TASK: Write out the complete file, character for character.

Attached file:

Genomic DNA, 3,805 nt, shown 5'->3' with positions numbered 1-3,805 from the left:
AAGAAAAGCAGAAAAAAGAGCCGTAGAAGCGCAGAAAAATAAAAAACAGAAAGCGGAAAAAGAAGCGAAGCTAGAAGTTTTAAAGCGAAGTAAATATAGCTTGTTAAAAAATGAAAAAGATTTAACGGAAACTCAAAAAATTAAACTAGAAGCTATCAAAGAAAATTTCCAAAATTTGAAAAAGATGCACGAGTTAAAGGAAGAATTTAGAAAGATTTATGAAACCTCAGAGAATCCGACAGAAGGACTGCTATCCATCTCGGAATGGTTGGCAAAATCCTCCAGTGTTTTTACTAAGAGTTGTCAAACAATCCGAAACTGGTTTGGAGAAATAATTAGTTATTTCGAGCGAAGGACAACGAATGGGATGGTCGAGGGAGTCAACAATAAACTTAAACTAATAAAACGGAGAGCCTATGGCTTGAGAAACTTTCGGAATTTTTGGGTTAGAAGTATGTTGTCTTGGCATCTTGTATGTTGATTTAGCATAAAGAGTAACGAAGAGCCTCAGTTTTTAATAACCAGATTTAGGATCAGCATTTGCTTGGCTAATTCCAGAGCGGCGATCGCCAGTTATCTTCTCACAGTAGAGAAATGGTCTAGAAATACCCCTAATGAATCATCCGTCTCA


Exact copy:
Genomic DNA, 3,805 nt, shown 5'->3' with positions numbered 1-3,805 from the left:
AAGAAAAGCAGAAAAAAGAGCCGTAGAAGCGCAGAAAAATAAAAAACAGAAAGCGGAAAAAGAAGCGAAGCTAGAAGTTTTAAAGCGAAGTAAATATAGCTTGTTAAAAAATGAAAAAGATTTAACGGAAACTCAAAAAATTAAACTAGAAGCTATCAAAGAAAATTTCCAAAATTTGAAAAAGATGCACGAGTTAAAGGAAGAATTTAGAAAGATTTATGAAACCTCAGAGAATCCGACAGAAGGACTGCTATCCATCTCGGAATGGTTGGCAAAATCCTCCAGTGTTTTTACTAAGAGTTGTCAAACAATCCGAAACTGGTTTGGAGAAATAATTAGTTATTTCGAGCGAAGGACAACGAATGGGATGGTCGAGGGAGTCAACAATAAACTTAAACTAATAAAACGGAGAGCCTATGGCTTGAGAAACTTTCGGAATTTTTGGGTTAGAAGTATGTTGTCTTGGCATCTTGTATGTTGATTTAGCATAAAGAGTAACGAAGAGCCTCAGTTTTTAATAACCAGATTTAGGATCAGCATTTGCTTGGCTAATTCCAGAGCGGCGATCGCCAGTTATCTTCTCACAGTAGAGAAATGGTCTAGAAATACCCCTAATGAATCATCCGTCTCA